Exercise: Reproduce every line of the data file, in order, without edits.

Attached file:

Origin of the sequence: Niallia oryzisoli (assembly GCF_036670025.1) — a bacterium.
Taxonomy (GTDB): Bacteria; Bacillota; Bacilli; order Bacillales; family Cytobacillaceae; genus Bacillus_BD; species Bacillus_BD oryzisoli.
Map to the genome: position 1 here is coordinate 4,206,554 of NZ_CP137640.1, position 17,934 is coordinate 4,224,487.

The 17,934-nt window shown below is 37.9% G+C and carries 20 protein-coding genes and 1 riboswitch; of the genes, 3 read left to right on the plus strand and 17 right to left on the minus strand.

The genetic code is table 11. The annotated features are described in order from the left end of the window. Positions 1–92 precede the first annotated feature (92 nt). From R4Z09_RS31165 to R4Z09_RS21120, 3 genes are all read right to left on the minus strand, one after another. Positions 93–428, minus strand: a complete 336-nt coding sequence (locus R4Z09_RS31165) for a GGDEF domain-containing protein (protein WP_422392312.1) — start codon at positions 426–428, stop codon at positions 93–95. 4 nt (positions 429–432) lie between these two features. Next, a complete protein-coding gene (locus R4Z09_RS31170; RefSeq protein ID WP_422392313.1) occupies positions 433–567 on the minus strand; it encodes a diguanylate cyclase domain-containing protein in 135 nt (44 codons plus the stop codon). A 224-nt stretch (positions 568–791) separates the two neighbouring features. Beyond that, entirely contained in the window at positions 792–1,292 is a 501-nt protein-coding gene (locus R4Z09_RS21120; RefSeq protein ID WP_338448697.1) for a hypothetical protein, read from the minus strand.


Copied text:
Origin of the sequence: Niallia oryzisoli (assembly GCF_036670025.1) — a bacterium.
Taxonomy (GTDB): Bacteria; Bacillota; Bacilli; order Bacillales; family Cytobacillaceae; genus Bacillus_BD; species Bacillus_BD oryzisoli.
Map to the genome: position 1 here is coordinate 4,206,554 of NZ_CP137640.1, position 17,934 is coordinate 4,224,487.

The 17,934-nt window shown below is 37.9% G+C and carries 20 protein-coding genes and 1 riboswitch; of the genes, 3 read left to right on the plus strand and 17 right to left on the minus strand.

The genetic code is table 11. The annotated features are described in order from the left end of the window. Positions 1–92 precede the first annotated feature (92 nt). From R4Z09_RS31165 to R4Z09_RS21120, 3 genes are all read right to left on the minus strand, one after another. Positions 93–428, minus strand: a complete 336-nt coding sequence (locus R4Z09_RS31165) for a GGDEF domain-containing protein (protein WP_422392312.1) — start codon at positions 426–428, stop codon at positions 93–95. 4 nt (positions 429–432) lie between these two features. Next, a complete protein-coding gene (locus R4Z09_RS31170; RefSeq protein ID WP_422392313.1) occupies positions 433–567 on the minus strand; it encodes a diguanylate cyclase domain-containing protein in 135 nt (44 codons plus the stop codon). A 224-nt stretch (positions 568–791) separates the two neighbouring features. Beyond that, entirely contained in the window at positions 792–1,292 is a 501-nt protein-coding gene (locus R4Z09_RS21120; RefSeq protein ID WP_338448697.1) for a hypothetical protein, read from the minus strand.